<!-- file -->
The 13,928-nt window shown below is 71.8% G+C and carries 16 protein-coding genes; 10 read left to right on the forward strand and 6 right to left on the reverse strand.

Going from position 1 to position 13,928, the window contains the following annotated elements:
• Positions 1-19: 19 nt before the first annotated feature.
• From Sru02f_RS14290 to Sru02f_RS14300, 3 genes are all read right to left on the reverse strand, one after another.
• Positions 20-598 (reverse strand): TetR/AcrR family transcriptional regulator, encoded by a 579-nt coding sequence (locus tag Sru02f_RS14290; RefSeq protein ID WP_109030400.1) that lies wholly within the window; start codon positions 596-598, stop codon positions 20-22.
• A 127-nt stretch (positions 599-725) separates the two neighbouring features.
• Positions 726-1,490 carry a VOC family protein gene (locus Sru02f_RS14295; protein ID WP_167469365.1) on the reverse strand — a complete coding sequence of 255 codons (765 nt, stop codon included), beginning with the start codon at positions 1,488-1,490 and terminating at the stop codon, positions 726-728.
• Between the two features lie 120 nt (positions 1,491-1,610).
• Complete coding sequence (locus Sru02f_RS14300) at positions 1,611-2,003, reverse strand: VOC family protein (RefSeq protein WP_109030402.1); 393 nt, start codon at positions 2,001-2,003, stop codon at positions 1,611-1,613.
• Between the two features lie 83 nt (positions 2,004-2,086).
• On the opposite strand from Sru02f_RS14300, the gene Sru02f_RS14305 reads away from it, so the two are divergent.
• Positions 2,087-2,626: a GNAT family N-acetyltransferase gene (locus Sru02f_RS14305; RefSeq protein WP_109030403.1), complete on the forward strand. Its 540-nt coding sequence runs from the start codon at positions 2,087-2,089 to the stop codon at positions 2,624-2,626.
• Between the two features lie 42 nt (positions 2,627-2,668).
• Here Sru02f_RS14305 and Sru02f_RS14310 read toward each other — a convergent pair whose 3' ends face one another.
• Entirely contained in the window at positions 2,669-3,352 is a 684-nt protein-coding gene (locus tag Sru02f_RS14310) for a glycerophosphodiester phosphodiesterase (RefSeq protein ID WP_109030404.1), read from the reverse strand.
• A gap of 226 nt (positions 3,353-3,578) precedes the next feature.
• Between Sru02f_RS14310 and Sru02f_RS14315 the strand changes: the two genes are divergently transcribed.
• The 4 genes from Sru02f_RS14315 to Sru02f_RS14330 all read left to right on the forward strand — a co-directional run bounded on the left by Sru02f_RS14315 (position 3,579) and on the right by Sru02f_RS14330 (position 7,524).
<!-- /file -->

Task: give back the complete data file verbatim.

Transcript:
The 13,928-nt window shown below is 71.8% G+C and carries 16 protein-coding genes; 10 read left to right on the forward strand and 6 right to left on the reverse strand.

Going from position 1 to position 13,928, the window contains the following annotated elements:
• Positions 1-19: 19 nt before the first annotated feature.
• From Sru02f_RS14290 to Sru02f_RS14300, 3 genes are all read right to left on the reverse strand, one after another.
• Positions 20-598 (reverse strand): TetR/AcrR family transcriptional regulator, encoded by a 579-nt coding sequence (locus tag Sru02f_RS14290; RefSeq protein ID WP_109030400.1) that lies wholly within the window; start codon positions 596-598, stop codon positions 20-22.
• A 127-nt stretch (positions 599-725) separates the two neighbouring features.
• Positions 726-1,490 carry a VOC family protein gene (locus Sru02f_RS14295; protein ID WP_167469365.1) on the reverse strand — a complete coding sequence of 255 codons (765 nt, stop codon included), beginning with the start codon at positions 1,488-1,490 and terminating at the stop codon, positions 726-728.
• Between the two features lie 120 nt (positions 1,491-1,610).
• Complete coding sequence (locus Sru02f_RS14300) at positions 1,611-2,003, reverse strand: VOC family protein (RefSeq protein WP_109030402.1); 393 nt, start codon at positions 2,001-2,003, stop codon at positions 1,611-1,613.
• Between the two features lie 83 nt (positions 2,004-2,086).
• On the opposite strand from Sru02f_RS14300, the gene Sru02f_RS14305 reads away from it, so the two are divergent.
• Positions 2,087-2,626: a GNAT family N-acetyltransferase gene (locus Sru02f_RS14305; RefSeq protein WP_109030403.1), complete on the forward strand. Its 540-nt coding sequence runs from the start codon at positions 2,087-2,089 to the stop codon at positions 2,624-2,626.
• Between the two features lie 42 nt (positions 2,627-2,668).
• Here Sru02f_RS14305 and Sru02f_RS14310 read toward each other — a convergent pair whose 3' ends face one another.
• Entirely contained in the window at positions 2,669-3,352 is a 684-nt protein-coding gene (locus tag Sru02f_RS14310) for a glycerophosphodiester phosphodiesterase (RefSeq protein ID WP_109030404.1), read from the reverse strand.
• A gap of 226 nt (positions 3,353-3,578) precedes the next feature.
• Between Sru02f_RS14310 and Sru02f_RS14315 the strand changes: the two genes are divergently transcribed.
• The 4 genes from Sru02f_RS14315 to Sru02f_RS14330 all read left to right on the forward strand — a co-directional run bounded on the left by Sru02f_RS14315 (position 3,579) and on the right by Sru02f_RS14330 (position 7,524).